Review – In Her Name: Final Battle

(Note: This review may contain spoilers. Consider yourself warned.)

So, I actually finished reading FINAL BATTLE two days ago. Ever since then, I’ve been trying to figure out how to write this review.

There was a short period of time where I considered just not reviewing it, because I’m kind of conflicted about it. I decided it was better to try and get my thoughts down rather than trying to keep them all bottled up, though, so here goes.

FINAL BATTLE is the third (and final) book of the IN HER NAME saga. It’s the epic conclusion to the story of Reza Gard which began in EMPIRE and continued on through CONFEDERATION.

I think that I can safely say that I really enjoyed about 90% of this book. The overall plot direction, continued character development and writing style are all very solid and continue Michael Hicks’ pattern of excellence. I continued to see the influence of science fiction greats, but they in no way overshadowed what is clearly Hicks’ own personality and focus shining through in a stirring, fantastic story.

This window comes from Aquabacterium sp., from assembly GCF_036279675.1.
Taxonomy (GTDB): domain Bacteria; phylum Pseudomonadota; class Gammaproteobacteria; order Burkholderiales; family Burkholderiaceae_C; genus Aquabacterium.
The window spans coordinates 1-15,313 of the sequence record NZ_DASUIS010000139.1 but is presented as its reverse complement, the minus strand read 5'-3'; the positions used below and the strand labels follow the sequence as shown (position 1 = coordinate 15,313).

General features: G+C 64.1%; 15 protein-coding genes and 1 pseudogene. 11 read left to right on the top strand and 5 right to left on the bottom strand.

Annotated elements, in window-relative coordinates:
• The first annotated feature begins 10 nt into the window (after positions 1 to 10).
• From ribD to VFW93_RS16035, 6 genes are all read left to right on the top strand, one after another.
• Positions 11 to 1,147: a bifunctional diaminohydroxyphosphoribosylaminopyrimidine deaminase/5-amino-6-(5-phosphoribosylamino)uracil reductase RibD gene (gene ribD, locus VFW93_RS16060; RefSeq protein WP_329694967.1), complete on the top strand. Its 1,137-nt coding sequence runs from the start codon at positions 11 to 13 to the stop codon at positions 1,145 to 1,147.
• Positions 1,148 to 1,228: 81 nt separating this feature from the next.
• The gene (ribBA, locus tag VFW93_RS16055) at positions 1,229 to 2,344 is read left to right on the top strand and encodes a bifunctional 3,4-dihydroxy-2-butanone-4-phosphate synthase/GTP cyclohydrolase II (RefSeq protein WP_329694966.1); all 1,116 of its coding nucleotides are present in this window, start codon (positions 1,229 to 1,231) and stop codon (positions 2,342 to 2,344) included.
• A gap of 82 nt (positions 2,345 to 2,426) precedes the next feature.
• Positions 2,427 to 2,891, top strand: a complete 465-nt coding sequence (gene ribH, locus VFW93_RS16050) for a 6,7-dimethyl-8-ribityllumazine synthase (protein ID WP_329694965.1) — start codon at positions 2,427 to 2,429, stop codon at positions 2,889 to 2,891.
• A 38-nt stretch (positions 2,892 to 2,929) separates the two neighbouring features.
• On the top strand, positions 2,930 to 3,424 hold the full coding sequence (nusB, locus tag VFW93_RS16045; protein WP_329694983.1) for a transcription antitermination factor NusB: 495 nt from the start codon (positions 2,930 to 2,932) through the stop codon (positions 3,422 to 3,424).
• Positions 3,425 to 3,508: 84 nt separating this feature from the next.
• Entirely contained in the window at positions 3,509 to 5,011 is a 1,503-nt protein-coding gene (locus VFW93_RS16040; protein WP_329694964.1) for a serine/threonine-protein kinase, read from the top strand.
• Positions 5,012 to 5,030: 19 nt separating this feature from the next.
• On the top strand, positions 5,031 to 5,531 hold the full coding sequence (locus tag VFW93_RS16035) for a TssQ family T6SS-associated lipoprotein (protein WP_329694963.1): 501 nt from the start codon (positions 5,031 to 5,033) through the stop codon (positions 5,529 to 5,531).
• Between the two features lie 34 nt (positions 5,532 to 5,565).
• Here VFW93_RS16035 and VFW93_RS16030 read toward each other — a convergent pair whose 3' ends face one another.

Now comes the hard part. I have two quibbles with this book, and unfortunately, these aren’t minor ones.

Here’s the final score for those who’d like to know what I thought of the book without reading the spoilers.

For the grand conclusion to the saga of the fascinating Kreelans, overall plot direction and tight, page-turning storytelling, I would have given FINAL BATTLE a full 5 stars. However, my two not-so-minor quibbles with the ending force me to drop it to 4.

Read on if you’ve read the book, or if you don’t mind me basically giving away the ending. Otherwise, stop here and do not go on.

Final Score: 4 out of 5 stars. Recommended.

(Spoilers ahead. This is your last warning.)


My problems arise within the last 5,000-10,000 words of the story. The antagonist, Markus Thorella, was never a particularly subtle character. He happily danced WAY on the far side of the Moral Event Horizon pretty much from the moment we met him, and Hicks did a great job making us hate this character for everything he did, especially how perfectly he set Reza up at the end of CONFEDERATION to prepare him for taking the fall for the events which set off FINAL BATTLE.

With how much I already gleefully hated Thorella, there was absolutely no reason for the frankly shocking and brutal scene near the end. I actually ended up having to skim it. I won’t go into the details deeply here in this review, but I felt that it was actually a bit gratuitous and unnecessary either for plot or character development.

Given this particular scene, however, it becomes several times more imperative that Reza finish him off in a satisfying manner, like he’d been promising for all of CONFEDERATION and FINAL BATTLE so far.